The purpose of this study is to report the long-term progression-free survival (PFS), overall survival (OS), and late-toxicity outcomes in pediatric patients with craniopharyngioma who have been treated with IMRT.
Brad J. Greenfield, MD, Mehmet F. Okcu, MD, MPH, Bin S. Teh, MD, Patricia A. Baxter, MD, Murali M. Chintagumpala, MD, Robert C. Dauser, MD, Snehal S. Desai, MD, Arnold C. Paulino, MD; Baylor College of Medicine; Texas Children’s Cancer Center; Methodist Hospital; UT MD Anderson Cancer Center
Purpose: Although craniopharyngioma is a histologically benign tumor, it is associated with long-term morbidity, secondary to tumor location and treatment. This tumor can present with both cystic and solid components, and response to radiotherapy (RT) for each component may be different. Intensity-modulated radiation therapy (IMRT) may be able to reduce long-term complications of treatment by reducing high doses of RT to the surrounding normal structures. The purpose of this study is to report the long-term progression-free survival (PFS), overall survival (OS), and late-toxicity outcomes in pediatric patients with craniopharyngioma who have been treated with IMRT.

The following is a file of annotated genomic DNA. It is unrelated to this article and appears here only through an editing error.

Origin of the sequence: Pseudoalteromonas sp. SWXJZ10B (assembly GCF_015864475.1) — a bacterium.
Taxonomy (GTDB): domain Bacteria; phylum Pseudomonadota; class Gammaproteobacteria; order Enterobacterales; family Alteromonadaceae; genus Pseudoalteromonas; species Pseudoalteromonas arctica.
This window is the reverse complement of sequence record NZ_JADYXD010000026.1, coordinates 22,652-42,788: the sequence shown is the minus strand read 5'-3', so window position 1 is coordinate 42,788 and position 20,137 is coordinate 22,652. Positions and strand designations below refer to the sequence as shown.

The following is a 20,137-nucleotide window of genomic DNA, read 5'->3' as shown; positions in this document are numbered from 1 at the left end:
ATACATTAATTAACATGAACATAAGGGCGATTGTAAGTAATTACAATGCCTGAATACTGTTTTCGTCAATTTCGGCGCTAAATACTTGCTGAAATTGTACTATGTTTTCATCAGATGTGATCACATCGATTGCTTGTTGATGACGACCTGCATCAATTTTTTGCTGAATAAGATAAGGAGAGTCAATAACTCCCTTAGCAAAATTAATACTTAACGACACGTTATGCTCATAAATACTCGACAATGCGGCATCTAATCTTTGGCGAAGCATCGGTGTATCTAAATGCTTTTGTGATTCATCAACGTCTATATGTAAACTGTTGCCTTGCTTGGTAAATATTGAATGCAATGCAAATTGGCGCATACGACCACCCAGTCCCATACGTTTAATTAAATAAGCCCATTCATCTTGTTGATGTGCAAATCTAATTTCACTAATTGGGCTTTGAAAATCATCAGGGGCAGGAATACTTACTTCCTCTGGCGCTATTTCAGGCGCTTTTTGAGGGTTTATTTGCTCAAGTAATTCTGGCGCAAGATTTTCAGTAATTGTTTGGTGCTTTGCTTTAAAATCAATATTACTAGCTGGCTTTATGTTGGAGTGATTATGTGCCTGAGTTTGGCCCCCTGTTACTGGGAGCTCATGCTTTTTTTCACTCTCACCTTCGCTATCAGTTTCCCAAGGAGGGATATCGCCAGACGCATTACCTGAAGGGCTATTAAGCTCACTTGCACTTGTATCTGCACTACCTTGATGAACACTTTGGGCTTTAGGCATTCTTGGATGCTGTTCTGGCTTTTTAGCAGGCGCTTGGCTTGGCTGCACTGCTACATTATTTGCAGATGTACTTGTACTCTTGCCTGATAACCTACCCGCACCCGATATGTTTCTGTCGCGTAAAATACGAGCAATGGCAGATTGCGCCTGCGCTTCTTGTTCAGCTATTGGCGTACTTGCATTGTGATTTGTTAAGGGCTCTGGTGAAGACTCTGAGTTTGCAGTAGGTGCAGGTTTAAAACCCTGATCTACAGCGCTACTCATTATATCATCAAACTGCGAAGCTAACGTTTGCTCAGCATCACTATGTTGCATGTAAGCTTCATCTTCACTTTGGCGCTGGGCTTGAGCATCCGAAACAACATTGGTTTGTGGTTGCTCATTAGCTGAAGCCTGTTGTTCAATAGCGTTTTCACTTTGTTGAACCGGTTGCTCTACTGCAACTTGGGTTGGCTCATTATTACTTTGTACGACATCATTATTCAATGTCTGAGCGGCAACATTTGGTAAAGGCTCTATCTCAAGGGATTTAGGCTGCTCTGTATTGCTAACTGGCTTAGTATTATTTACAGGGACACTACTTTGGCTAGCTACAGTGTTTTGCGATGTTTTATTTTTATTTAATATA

Materials and Methods: From 1996 to 2006, 24 children with craniopharyngioma were treated with definitive (13 patients) or salvage (11 patients) IMRT at one institution. The median age at IMRT was 8 years, with an equal gender distribution. Prior to IMRT, surgical intervention included biopsy (5), subtotal resection (18), and gross total resection (1). The clinical target volume encompassed the tumor plus a 1-cm margin. The median prescribed dose was 50.4 Gy (range: 49.8–54 Gy). Median follow-up after IMRT was 107 months.
Results: The 10-year OS rate was 84%, while the 10-year PFS was 63%. The 10-year cystic and solid tumor PFS rates were 70% and 90%, respectively. Eight patients had cystic progression (median: 12 mo) and two patients had solid progression (median: 41 mo), all requiring surgical interventions. There was no difference in OS or PFS, regardless of whether definitive or salvage IMRT was performed. Prior to IMRT, 17 (71%) had endocrine deficiency, including 13 with panhypopituitarism. At the last follow-up, 21 (88%) had panhypopituitarism. Diabetes insipidus (DI) was seen in all patients prior to salvage RT; another five patients developed DI after IMRT. Eight had visual deficits, seven had preexisting visual field deficits prior to IMRT, and two had worsening visual deficit after IMRT. Other late toxicities included two cerebrovascular events (one in a patient with known Moyamoya syndrome prior to IMRT), obesity (9), and seizure disorder (4). One patient developed myelodysplastic syndrome at 6 years after IMRT.
Conclusions: Treatment with IMRT provides local control and survival rates comparable with 2-dimensional and non-IMRT 3-dimensional techniques. Endocrine and visual problems were common. Many patients had preexisting morbidity prior to starting RT.
Proceedings of the 96th Annual Meeting of the American Radium Society - americanradiumsociety.org